The Milk – Tales From The Thames Delta (Review)
Review by Jack Foley
THE Milk are another British act, like The Heavy, who exist to bring a retro spirit to modern music. Their debut album, Tales From The Thames Delta may not be as successful as The Heavy’s latest but it’s nevertheless a fun listen.
The emphasis is on soul, R&B, hip-hop and rock and the ethos seems to be to deliver a good time. It succeeds in doing that, while keeping you on your toes throughout ticking off the genres.
The Milk are comprised of Rick Nunn on lead vocals, brothers Mitch and Luke Ayling and Dan Le Gresley and they’ve been gigging together since school as “there was nothing else to do in our town”.
The result is an album that owes as much to the taut, go-to rhythm sections of The Roots as it does to the seamless flow of The Beastie Boys’ Paul’s Boutique (the band’s favourite record). It’s also a concept piece of sorts, depicting as it does a visual picture of a day and night in Essex (from the ramblings of a pirate radio DJ to the jangling of arcades, via well known local characters in ‘Kimmi’ and ‘Mr Motivator’).
But the good-time records simply flow, whether it’s the pussy-killer rock of opening track Broke Up The Family or the broken-down piano balladry of the bluesy-gospel closer Lay The Pain On Me.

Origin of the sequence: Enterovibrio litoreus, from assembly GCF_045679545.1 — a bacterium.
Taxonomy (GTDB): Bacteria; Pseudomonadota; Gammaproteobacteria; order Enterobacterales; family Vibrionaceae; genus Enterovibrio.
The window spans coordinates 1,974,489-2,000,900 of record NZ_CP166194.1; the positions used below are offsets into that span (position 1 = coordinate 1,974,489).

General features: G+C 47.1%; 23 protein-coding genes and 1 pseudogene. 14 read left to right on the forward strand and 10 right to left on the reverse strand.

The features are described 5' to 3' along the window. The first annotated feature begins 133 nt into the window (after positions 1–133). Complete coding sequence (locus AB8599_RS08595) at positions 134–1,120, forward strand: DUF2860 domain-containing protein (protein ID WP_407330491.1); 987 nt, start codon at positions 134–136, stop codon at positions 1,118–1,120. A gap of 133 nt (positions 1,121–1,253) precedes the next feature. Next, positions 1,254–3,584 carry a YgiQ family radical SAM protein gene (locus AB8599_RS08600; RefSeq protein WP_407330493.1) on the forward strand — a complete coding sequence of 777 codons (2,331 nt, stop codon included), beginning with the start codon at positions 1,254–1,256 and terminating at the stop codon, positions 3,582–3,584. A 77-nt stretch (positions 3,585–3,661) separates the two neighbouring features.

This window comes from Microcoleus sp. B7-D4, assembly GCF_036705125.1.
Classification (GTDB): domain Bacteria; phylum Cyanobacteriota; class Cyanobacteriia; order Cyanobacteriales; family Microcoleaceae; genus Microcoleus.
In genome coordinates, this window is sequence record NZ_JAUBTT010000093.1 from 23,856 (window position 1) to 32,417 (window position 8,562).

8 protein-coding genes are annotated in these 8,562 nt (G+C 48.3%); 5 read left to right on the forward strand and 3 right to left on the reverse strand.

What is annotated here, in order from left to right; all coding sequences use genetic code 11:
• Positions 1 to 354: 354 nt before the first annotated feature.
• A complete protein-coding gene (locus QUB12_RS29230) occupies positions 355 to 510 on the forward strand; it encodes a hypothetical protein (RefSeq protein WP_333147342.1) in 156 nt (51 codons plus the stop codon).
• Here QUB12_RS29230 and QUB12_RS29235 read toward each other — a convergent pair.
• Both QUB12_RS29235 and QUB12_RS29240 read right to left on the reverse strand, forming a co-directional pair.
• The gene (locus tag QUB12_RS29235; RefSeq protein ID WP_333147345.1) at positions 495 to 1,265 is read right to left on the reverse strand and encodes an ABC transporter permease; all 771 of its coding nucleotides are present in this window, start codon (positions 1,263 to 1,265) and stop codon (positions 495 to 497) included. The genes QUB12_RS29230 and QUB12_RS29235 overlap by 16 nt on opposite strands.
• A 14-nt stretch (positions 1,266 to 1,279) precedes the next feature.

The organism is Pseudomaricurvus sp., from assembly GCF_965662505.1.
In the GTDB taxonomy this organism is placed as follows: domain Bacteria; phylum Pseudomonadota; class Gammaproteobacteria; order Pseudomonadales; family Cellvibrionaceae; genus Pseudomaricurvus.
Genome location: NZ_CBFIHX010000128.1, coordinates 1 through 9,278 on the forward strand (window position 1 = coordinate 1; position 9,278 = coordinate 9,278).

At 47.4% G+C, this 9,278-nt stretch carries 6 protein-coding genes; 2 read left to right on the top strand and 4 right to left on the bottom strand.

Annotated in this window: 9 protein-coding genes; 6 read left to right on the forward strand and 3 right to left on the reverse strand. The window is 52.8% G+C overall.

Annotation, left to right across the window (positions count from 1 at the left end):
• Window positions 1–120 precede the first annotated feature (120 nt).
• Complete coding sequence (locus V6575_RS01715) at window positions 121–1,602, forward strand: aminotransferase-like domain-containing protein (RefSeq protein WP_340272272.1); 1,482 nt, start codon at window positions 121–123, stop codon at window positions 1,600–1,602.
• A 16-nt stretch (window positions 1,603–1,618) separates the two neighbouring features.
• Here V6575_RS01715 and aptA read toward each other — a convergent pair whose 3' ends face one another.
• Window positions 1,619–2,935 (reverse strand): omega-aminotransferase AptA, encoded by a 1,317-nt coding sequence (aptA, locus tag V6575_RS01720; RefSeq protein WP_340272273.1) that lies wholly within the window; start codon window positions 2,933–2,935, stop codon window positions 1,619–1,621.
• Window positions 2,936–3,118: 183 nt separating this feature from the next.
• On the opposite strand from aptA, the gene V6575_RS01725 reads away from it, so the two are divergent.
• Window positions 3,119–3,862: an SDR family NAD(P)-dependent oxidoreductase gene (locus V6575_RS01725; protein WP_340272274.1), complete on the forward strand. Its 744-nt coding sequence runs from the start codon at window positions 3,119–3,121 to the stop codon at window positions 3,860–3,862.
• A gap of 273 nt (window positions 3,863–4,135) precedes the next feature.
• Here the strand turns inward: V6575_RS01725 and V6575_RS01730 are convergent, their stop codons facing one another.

Both serve to underline the band’s diversity but the best stuff comes in between. Hometown is a finger-snappingly good slice of slick pop-soul that’s designed to get those feet shuffling in giddy unison with its melodies, while there’s a swinging ‘60s pop vibe to crowd-pleasing former single (All I Wanted Was) Danger.
On all of those records, Nunn’s vocals have a distinct quality… they’re deep, soulful and Curtis Mayfield leaning, with a little contemporary nous mixed in.
A couple of tracks on and Nothing But Matter offers a reggae tinged slice of calypso pop that masks its bittersweet lyrics in upbeat, summery melodies, while album highlight B-Roads slips into the type of old-skool hip hop territory that is Jurassic Park territory (circa Concrete Schoolyard). It’s immensely feel-good.
A little more hard-hitting and up there with the highlights is the muscular piano-pop of Picking Up The Pieces, which really finds Nunn belting out the soulful vocals, while Every Time We Fight combines ‘70s leaning funk over a snappy chorus that Daniel Merriweather and Mark Ronson would be proud of. It has that same pleasing retro vibe about it.
Chip The Kids, meanwhile, has a Motown sensibility about its slick beats and snappy guitar licks that recalls classic Jackson Five. It’s another of the album’s utterly feel-good moments, complete with “na na na na na na” sing-along sentiments.
Put together, Tales From The Thames Delta is the type of record that contains enough in its locker to offer something to satisfy just about everyone, which is no mean feat for a first album!
Download picks: B-Roads, Hometown, Picking Up The Pieces, Every Time We Fight,